The sandy beaches, of which Taupo Beach at Plimmerton is the largest, are of very recent origin. The source of the sand appears to be the sediments of Porirua Harbour. After the formation of the tidal flats in the upper reaches of the harbour a bar was formed just within its entrance. On the bar the maximum depth of water is only 5 ft., while on either side of it the depth is 9 fathoms (Admiralty chart). The bar appears to have been formed by the checking of the sediment-laden ebb tide drawing out of the harbour by the waves raised by the prevalent north-westerly winds. -Part of the deposited sediment would then be cast back upon either of the adjacent shores, and would accumulate at the heads of embayments to form sandy beaches. Dunes of blown sand derived from the sandy beaches cover small areas at several places along the shore of the harbour.

The Origin of the Harbour and the Evolution of its Shore-line.

The deposition of the Trias-Jurassic sediments and their subsequent folding and uplift followed by peneplanation appear to have been the earliest diastrophic and physiographic events in the area under notice. These conditions held until the advent of a second period of diastrophism (the Kaikoura deformation). The peneplaned land-surface was first uplifted and then block-faulted on a large scale, the squeezing of the earth-blocks by the compressive forces within the earth's crust being in all probability

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Fig. 4.—Evolution of the Porirua coast-line. Stage 1, a young drowned coast, caused by the drowning of the Pahautanui-Porirua valley-system.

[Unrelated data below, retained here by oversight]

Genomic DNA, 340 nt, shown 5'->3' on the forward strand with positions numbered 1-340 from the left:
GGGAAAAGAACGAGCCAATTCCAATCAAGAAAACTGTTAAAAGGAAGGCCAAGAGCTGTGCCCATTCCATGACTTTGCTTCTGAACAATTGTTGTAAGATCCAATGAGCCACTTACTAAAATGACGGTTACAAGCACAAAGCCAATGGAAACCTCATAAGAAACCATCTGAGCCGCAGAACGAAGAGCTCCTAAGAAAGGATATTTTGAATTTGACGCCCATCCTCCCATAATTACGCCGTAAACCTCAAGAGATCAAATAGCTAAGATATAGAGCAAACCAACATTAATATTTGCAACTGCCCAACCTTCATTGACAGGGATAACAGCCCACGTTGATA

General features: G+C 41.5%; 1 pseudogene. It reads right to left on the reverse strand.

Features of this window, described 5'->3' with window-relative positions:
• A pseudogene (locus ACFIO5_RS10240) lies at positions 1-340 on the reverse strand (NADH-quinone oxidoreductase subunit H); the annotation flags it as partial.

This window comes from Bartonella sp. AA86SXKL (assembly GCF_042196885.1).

Fig. 5.—Evolution of the Porirua coast-line. Stage 2, a submature coast, resulting from the cliffing of the headlands and the closing of the embayments by spits of shingle (detached beaches). The complete filling of the embayments with deltaic deposits and the formation of the outer shingle-spit at “The Narrows” took place towards the close of this stage.
Fig. 6.—Evolution of the Porirua coast-line. Stage 3, an uplifted coast. The uplift which took place during the 1855 earthquake produced the raised shore-platform (shown by the irregular line along the shore), inland cliffs, and uplifted beach-ridges which form conspicuous features of the present coast-line.

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a factor in the elevation of the higher blocks. In what is now the southern part of the Wellington district the main earth-blocks have a N.N.E.-S.S.W. direction, this being the general trend of the principal fractures. The present high-standing blocks were in some cases uplifted uniformly, but more commonly tilted, the usual direction of the tilt being towards the west. The compression that accompanied the block-faulting and contributed to the uplift of the high-standing blocks was also responsible for the warping of the upper surfaces of these. The warping took the form of a series of broad anticlinal and synclinal flexures disposed longitudinally with respect to the N.N.E.—S.S.W. elongation of the earth-blocks. These longitudinal flexures, which determined the lines of the present longitudinal drainage, in some places coincide with the strike of the ancient folding, and in others intersect it at a considerable angle. The latter fact is accepted by the writer as unequivocal evidence that the secondary folding or warping, where operative, was the predominant factor in the determination of the present longitudinal drainage.

The degree of secondary folding sustained by the surfaces of the high-standing blocks was doubtless variable: in some instances it was pronounced; in others, again, perhaps insufficient to shape the initial drainage-pattern. In the latter cases the longitudinal drainage is possibly the result of adjustment to the ancient structure.

In the highest-standing block—viz., that from which the Tararua Range has been carved—the compressive forces acted in two directions at right angles to each other, with the result that the principal longitudinal folds were accompanied by transverse folds, or perhaps the latter were represented in part by dips in the main axes of folding. This accounts for the occurrence of the zigzag and trellis drainage-pattern solely characteristic of the Tararua Range in the area under notice. On some of the high-standing blocks of lesser elevation only longitudinal flexures were developed, and in others the warping appears to have been practically absent.